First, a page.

What a way to begin!
With our team finally assembled, we left Simikot on the 1st of September with 50 days worth of supplies in tow. We are eight people for this first section: Ciara, Nic, Patrick, Sonia, Chhiree (our head Sherpa) and our porters Yellbi, Pemba and Nerinderah who are allowing us to go so long without a food drop point.
We kicked right off with 1000 vertical metres of descent from Simikot at 3000m followed by a casual 1000m ascent. We encountered our first ‘episode’ of the trip when Ciara almost fainted at a mere 2000m after too much Chapati. Some days later Sonia had a turn at a more respectable 3600m. It has also inevitably rained (monsooned) on us every afternoon and some mornings.
Our first night out we slept in a tiny local school where we were the centre of attention. This attention was to continue. In every village, people stopped to watch us, sometimes forming crowds around us as we did strange things like set up tents or pack a bag. The attention is mostly flattering, but sometimes difficult if you are having a hard day of fiddling with a troublesome stove or camelback and you have an audience intently watching your every move! On our night in the school we gave the village their month’s excitement by dropping a critical stove piece under the floorboards. A carpenter was swiftly called from the village and dozens of locals laughed as the floorboards were pulled up for us!
On our first 4000m pass we picked up two local women smoking hash in their chillum, who found us so interesting it was worth slowing down their pace (walking 6 hours to do what took us a day and a half) to watch us. A local Shepard took interest in them and started a sing-song wooing game, and thus we went from 8 to 11. We asked one to take a photo of our group at the pass cairn, when another man chasing a stressed out donkey down the mountain pulled out his pipe and photobombed us.
We are used to using Shellite in our MSR stove, a highly refined fuel which is unavailable here in Nepal. We know kerosene works but opted for “Helicopter fuel” which was sure to work, right? No. Our MSR either wouldn’t light or wanted to take off. We ended up donating the fuel to a few different locals and will need to source some kerosene soon.
Most days have been marked by a particular challenge. On Tuesday we were attacked by a swarm of ferocious wasps. Everyone got badly bitten and Sonia kept us on our toes by closely imitating the early stages of anaphylaxis. On Wednesday we faced a 1000 vertical metre mud/mule-stool slide as we climbed a mountain in the height of Monsoon. The path was particularly muddy due to the construction of a new road that has caused extreme erosion. Nerinderah lost one of his shoes in the deep sticky mud. On Thursday we faced huge heat and sun as we climbed from Piplan back into the mountains. The Nepalese have more than justified their reputation for smiles and hospitality, and we’re having trouble figuring out what to do with all the apples and cucumbers given to us by villagers. Pemba is always smiling and giving a happy thumbs up to raise everyone’s spirits.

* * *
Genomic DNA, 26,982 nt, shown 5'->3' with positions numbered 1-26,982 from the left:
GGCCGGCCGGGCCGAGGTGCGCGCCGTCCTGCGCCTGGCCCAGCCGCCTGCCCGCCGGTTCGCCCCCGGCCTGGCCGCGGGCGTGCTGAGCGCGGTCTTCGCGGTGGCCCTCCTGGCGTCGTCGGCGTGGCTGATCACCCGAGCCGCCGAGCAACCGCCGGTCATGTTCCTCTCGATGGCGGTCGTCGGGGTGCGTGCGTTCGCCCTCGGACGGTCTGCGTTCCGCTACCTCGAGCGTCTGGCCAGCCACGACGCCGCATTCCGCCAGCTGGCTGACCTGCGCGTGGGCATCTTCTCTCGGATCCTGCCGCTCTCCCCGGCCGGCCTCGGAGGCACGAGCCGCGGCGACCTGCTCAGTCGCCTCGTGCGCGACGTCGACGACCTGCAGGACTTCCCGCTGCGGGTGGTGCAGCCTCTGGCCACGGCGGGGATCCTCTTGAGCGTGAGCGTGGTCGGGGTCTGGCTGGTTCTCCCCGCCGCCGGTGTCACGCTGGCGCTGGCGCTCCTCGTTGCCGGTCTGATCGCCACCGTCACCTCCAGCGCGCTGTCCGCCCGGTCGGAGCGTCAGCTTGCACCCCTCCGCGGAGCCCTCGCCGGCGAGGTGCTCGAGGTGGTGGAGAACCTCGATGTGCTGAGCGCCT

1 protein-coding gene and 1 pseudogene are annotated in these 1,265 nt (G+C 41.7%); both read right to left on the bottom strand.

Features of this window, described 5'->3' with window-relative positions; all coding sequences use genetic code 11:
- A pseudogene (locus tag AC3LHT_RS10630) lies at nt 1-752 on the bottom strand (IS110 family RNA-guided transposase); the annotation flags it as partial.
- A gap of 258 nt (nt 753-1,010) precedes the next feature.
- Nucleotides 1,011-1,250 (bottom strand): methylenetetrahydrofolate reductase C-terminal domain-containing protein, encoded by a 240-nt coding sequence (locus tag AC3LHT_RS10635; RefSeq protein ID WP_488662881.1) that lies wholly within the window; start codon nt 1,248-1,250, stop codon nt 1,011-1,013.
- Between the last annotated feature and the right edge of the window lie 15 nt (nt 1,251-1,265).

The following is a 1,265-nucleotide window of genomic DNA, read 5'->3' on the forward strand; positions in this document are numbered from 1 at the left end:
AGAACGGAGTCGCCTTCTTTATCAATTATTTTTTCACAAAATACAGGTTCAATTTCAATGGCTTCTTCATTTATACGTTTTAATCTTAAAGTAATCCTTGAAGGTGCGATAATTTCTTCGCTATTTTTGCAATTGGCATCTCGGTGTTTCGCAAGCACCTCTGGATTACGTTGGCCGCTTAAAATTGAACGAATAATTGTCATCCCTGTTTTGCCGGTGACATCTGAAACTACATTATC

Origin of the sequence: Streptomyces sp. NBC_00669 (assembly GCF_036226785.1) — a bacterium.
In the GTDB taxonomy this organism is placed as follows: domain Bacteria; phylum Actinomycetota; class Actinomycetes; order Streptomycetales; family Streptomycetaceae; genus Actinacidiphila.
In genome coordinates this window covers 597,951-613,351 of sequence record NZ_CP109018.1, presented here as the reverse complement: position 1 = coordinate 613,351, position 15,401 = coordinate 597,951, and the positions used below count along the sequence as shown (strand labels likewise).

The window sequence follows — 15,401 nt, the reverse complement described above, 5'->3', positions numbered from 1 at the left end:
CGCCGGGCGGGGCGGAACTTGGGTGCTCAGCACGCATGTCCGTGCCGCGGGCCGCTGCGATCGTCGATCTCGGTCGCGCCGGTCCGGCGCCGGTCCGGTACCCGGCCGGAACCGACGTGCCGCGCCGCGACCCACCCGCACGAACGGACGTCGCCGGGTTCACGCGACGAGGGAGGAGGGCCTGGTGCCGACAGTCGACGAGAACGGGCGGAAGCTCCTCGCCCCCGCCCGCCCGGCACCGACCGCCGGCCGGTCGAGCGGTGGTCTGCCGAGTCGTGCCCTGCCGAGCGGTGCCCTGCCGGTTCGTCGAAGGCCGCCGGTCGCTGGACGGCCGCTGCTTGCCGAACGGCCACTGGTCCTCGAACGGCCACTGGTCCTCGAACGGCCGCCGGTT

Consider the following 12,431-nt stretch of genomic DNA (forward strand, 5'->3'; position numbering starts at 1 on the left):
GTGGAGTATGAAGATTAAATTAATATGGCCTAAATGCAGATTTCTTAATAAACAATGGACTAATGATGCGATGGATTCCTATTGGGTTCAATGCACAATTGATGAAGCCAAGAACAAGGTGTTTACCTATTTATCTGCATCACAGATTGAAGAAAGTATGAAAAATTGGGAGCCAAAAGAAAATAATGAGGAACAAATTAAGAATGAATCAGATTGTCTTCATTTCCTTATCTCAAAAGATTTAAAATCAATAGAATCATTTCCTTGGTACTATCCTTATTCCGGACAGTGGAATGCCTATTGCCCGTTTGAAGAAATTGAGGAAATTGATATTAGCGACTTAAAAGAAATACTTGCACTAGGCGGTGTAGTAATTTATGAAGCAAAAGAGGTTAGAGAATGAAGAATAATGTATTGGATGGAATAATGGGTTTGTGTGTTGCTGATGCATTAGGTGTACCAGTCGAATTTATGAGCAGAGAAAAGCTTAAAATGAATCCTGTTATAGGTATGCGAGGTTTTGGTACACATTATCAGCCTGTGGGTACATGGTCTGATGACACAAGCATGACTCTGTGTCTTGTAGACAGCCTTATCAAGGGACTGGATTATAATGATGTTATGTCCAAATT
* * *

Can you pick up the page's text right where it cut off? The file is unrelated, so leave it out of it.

We have also camped in local fields, beside a construction site, and in meadows. 20 workers on their way home from work decided to watch us set up camp and pull out all kinds of interesting things. We tried to be as boring as possible to send them on their way. It will take a little getting used to the attention.
The walking has been very hard so far, the hardest any of us have ever done. We are averaging at least 1000 vertical metres of descent and 1000 metres of ascent each day.
We have passed hundreds of mules making the journey from Ghamgadi to Simikot, laden with goods ranging from solar panels to sugar. Surprisingly, we also passed two walkers on day 140 of their full GHT traverse! We eyed each other off in the distance and a happy meeting occurred. Details of leaches and flooded rivers were endowed upon us, and being added to a GHT WhatsApp group was a great gesture. We are happy to not be alone out here.
Nic gave Nerinderah ~$10 to buy some new pants in Ghamgadi to replace his jeans which are definitely not the pants to be wearing out here while carrying loads through the mud and over mountain passes.
After some careful contemplation, we realised the name “The Dahl Diaries” was close, but incorrect. We have indeed consumed numerous serves of Dahl baht for breakfast, lunch and dinner, however our main local food source has been Chapati / Roti, a flatbread made in big clay oven. Thus we have concluded that the name “The Chapati Chapters” is much more descriptive of our trip so far.
We will be back next week for another update of our trials and tribulations on this enormous undertaking.